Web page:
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Keywords:

  • culture;
  • emotion;
  • grief;
  • lactation;
  • maternal behavior;
  • predation;
  • prolactin;
  • stress;
  • animal tradition

Abstract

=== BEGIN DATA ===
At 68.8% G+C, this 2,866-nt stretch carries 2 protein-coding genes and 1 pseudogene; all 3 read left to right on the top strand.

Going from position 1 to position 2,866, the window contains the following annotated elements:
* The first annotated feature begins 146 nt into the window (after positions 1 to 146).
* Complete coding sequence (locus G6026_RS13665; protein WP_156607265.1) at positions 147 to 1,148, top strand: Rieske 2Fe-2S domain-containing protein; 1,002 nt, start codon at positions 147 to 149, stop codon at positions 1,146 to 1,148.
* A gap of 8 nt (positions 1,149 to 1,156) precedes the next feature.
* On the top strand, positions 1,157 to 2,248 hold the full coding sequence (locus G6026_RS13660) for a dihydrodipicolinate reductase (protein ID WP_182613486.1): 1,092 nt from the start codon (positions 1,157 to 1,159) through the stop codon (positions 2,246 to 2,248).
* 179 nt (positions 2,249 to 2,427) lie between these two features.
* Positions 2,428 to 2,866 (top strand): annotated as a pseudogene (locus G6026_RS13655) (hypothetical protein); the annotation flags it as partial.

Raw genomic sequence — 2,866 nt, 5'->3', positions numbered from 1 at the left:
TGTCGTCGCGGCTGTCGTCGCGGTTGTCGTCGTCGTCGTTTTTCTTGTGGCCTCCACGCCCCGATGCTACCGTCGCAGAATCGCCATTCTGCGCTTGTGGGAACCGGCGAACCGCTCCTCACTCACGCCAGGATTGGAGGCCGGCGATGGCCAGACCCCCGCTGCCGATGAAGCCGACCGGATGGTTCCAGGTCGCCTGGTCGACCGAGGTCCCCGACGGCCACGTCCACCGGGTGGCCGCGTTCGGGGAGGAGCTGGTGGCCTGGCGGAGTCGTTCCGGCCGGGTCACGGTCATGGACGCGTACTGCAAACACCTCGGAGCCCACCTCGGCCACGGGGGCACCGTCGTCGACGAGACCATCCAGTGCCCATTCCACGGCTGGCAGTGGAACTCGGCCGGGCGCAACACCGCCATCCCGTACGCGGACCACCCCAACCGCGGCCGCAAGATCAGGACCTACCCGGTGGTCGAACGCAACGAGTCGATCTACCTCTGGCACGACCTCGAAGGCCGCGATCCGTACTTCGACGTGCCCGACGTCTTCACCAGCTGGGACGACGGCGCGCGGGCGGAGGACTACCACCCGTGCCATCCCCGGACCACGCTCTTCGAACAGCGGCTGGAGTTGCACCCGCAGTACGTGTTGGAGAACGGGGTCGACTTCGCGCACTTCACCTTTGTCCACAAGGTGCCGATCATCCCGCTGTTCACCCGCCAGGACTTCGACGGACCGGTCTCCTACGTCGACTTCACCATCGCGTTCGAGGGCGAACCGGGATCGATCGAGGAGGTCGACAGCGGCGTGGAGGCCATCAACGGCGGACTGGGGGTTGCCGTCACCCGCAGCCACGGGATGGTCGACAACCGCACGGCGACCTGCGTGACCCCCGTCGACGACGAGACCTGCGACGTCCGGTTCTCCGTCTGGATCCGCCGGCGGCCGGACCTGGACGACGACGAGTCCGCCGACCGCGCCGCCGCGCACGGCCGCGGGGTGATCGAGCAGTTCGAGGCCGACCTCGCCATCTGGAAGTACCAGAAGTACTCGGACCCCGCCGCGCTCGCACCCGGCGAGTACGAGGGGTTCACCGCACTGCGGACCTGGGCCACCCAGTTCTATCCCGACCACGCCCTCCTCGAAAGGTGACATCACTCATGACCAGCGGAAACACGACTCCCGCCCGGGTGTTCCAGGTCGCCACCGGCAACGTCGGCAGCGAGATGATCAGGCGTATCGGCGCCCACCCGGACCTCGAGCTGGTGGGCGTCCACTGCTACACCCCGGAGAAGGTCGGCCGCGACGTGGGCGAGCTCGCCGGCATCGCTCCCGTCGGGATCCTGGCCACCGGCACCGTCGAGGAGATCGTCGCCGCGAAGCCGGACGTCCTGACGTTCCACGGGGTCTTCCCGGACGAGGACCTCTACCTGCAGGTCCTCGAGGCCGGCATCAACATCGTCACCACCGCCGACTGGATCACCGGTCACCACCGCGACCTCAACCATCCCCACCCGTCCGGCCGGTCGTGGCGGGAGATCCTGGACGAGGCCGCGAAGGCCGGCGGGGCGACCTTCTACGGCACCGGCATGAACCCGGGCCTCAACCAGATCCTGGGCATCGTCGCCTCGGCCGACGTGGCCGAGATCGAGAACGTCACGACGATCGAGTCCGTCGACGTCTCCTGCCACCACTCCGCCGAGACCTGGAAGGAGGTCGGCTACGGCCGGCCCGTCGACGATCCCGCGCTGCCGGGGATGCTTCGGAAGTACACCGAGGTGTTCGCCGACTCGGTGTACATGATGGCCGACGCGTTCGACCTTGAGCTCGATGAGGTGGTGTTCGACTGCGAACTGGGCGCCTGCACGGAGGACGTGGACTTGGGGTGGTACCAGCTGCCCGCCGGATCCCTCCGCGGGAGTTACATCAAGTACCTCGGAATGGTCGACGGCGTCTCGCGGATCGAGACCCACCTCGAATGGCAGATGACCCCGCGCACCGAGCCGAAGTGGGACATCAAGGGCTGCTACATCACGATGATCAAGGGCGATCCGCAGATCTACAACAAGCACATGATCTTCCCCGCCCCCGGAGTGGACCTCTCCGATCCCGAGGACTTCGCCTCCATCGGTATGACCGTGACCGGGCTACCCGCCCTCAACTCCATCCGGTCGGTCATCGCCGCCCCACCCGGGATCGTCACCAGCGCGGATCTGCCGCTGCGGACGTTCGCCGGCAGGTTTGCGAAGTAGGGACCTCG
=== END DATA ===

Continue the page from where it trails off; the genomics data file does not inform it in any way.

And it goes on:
We report here self-suckling in four wild female Barbary macaques (Macaca sylvanus), living in two troops (i.e. “Flat face” and “Large” troop) in the middle-Atlas Mountains, Morocco. The four females lost their infants due to predation or for unknown causes. Self-suckling was observed before and after the infants died in the four females living in the “Flat face” troop. When the infants were still alive, self-suckling was of short duration and it was probably a method to improve milk flow when the infant switched from one nipple to the other. After the infants died, self-suckling lasted significantly longer and the females were apparently drinking their own milk. Self-suckling was never observed among the four lactating females in the “Large” troop (including one monkey who lost her infant) and it could thus represent a cultural difference. Moreover, self-suckling after the death of an infant may be explained by the energetic and immunological benefits that a monkey may gain from drinking their own milk. Finally, self-suckling may have a stress-releasing effect on the mothers who have lost their infants. Am J Phys Anthropol, 2009. © 2009 Wiley-Liss, Inc.